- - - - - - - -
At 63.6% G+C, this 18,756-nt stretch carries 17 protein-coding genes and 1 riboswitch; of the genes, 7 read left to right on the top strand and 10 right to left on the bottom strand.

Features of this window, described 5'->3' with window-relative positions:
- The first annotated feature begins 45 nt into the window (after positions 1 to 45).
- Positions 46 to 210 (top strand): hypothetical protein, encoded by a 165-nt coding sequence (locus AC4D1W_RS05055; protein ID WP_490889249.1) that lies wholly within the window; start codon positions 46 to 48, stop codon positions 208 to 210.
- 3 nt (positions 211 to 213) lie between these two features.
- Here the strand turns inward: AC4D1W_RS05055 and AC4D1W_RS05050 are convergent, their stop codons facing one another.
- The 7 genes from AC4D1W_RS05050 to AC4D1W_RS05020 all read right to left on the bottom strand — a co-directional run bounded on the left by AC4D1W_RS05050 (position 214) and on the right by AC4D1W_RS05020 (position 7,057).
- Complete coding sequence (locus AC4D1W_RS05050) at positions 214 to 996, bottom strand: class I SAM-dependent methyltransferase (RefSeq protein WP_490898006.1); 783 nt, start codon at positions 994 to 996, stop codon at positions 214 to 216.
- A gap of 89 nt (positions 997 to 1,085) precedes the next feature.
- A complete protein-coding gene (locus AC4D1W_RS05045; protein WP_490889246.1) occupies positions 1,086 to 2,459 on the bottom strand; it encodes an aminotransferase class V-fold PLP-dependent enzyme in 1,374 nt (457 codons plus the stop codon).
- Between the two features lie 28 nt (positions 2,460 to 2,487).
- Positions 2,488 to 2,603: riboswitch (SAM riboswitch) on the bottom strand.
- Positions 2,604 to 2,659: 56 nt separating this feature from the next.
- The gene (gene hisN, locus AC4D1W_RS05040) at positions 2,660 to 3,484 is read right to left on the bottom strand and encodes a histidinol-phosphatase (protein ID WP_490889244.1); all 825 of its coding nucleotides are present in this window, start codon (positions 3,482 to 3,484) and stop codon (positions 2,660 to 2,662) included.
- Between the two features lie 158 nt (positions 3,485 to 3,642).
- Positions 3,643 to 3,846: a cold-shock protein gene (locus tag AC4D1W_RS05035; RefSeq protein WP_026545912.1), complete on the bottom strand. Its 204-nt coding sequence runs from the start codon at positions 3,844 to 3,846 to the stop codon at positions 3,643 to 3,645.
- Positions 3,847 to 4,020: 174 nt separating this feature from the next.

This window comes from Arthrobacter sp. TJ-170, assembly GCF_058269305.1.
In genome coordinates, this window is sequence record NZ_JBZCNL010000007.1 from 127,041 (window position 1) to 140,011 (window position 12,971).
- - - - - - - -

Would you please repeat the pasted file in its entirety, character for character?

At 63.6% G+C, this 18,756-nt stretch carries 17 protein-coding genes and 1 riboswitch; of the genes, 7 read left to right on the top strand and 10 right to left on the bottom strand.

Features of this window, described 5'->3' with window-relative positions:
- The first annotated feature begins 45 nt into the window (after positions 1 to 45).
- Positions 46 to 210 (top strand): hypothetical protein, encoded by a 165-nt coding sequence (locus AC4D1W_RS05055; protein ID WP_490889249.1) that lies wholly within the window; start codon positions 46 to 48, stop codon positions 208 to 210.
- 3 nt (positions 211 to 213) lie between these two features.
- Here the strand turns inward: AC4D1W_RS05055 and AC4D1W_RS05050 are convergent, their stop codons facing one another.
- The 7 genes from AC4D1W_RS05050 to AC4D1W_RS05020 all read right to left on the bottom strand — a co-directional run bounded on the left by AC4D1W_RS05050 (position 214) and on the right by AC4D1W_RS05020 (position 7,057).
- Complete coding sequence (locus AC4D1W_RS05050) at positions 214 to 996, bottom strand: class I SAM-dependent methyltransferase (RefSeq protein WP_490898006.1); 783 nt, start codon at positions 994 to 996, stop codon at positions 214 to 216.
- A gap of 89 nt (positions 997 to 1,085) precedes the next feature.
- A complete protein-coding gene (locus AC4D1W_RS05045; protein WP_490889246.1) occupies positions 1,086 to 2,459 on the bottom strand; it encodes an aminotransferase class V-fold PLP-dependent enzyme in 1,374 nt (457 codons plus the stop codon).
- Between the two features lie 28 nt (positions 2,460 to 2,487).
- Positions 2,488 to 2,603: riboswitch (SAM riboswitch) on the bottom strand.
- Positions 2,604 to 2,659: 56 nt separating this feature from the next.
- The gene (gene hisN, locus AC4D1W_RS05040) at positions 2,660 to 3,484 is read right to left on the bottom strand and encodes a histidinol-phosphatase (protein ID WP_490889244.1); all 825 of its coding nucleotides are present in this window, start codon (positions 3,482 to 3,484) and stop codon (positions 2,660 to 2,662) included.
- Between the two features lie 158 nt (positions 3,485 to 3,642).
- Positions 3,643 to 3,846: a cold-shock protein gene (locus tag AC4D1W_RS05035; RefSeq protein WP_026545912.1), complete on the bottom strand. Its 204-nt coding sequence runs from the start codon at positions 3,844 to 3,846 to the stop codon at positions 3,643 to 3,645.
- Positions 3,847 to 4,020: 174 nt separating this feature from the next.

This window comes from Arthrobacter sp. TJ-170, assembly GCF_058269305.1.
In genome coordinates, this window is sequence record NZ_JBZCNL010000007.1 from 127,041 (window position 1) to 140,011 (window position 12,971).